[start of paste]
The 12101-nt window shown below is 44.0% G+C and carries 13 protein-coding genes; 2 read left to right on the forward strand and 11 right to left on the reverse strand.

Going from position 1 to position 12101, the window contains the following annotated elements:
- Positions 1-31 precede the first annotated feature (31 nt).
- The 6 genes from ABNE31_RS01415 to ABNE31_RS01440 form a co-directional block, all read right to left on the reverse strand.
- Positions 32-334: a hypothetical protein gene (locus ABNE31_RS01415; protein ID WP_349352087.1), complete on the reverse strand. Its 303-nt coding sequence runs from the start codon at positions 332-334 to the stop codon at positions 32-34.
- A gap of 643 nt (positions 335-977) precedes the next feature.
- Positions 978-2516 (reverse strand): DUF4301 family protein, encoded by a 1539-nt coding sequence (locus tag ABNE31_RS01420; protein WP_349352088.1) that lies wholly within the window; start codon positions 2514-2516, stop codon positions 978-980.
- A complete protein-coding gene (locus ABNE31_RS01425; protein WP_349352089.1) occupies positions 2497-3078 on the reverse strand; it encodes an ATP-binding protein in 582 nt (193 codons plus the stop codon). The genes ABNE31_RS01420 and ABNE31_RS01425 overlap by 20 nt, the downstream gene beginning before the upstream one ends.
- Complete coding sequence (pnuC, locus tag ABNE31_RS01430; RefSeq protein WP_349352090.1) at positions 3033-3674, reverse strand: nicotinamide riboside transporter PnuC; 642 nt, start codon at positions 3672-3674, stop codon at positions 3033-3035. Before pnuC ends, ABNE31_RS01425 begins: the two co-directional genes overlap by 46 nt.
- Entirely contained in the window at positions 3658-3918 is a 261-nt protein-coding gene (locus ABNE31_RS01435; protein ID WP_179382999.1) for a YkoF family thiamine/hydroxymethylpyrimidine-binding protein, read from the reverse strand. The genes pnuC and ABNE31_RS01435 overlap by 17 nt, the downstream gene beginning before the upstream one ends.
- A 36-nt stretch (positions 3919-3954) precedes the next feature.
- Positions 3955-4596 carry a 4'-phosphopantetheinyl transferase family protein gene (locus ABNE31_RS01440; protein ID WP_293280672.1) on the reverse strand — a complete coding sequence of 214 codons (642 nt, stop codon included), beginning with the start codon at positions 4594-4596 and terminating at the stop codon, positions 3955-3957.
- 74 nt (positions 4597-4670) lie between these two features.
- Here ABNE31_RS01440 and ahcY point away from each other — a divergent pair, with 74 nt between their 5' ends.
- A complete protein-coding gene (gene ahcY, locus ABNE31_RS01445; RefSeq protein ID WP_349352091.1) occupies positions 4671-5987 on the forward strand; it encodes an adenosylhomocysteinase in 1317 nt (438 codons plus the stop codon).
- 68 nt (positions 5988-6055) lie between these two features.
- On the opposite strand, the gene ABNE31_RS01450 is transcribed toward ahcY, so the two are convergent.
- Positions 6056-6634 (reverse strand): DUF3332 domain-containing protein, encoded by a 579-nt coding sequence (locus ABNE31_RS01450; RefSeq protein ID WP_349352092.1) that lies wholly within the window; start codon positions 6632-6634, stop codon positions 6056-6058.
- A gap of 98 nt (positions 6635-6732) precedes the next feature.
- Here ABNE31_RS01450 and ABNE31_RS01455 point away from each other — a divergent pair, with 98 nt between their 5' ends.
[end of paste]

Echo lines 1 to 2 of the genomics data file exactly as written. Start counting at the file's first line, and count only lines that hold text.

The 12101-nt window shown below is 44.0% G+C and carries 13 protein-coding genes; 2 read left to right on the forward strand and 11 right to left on the reverse strand.

Going from position 1 to position 12101, the window contains the following annotated elements: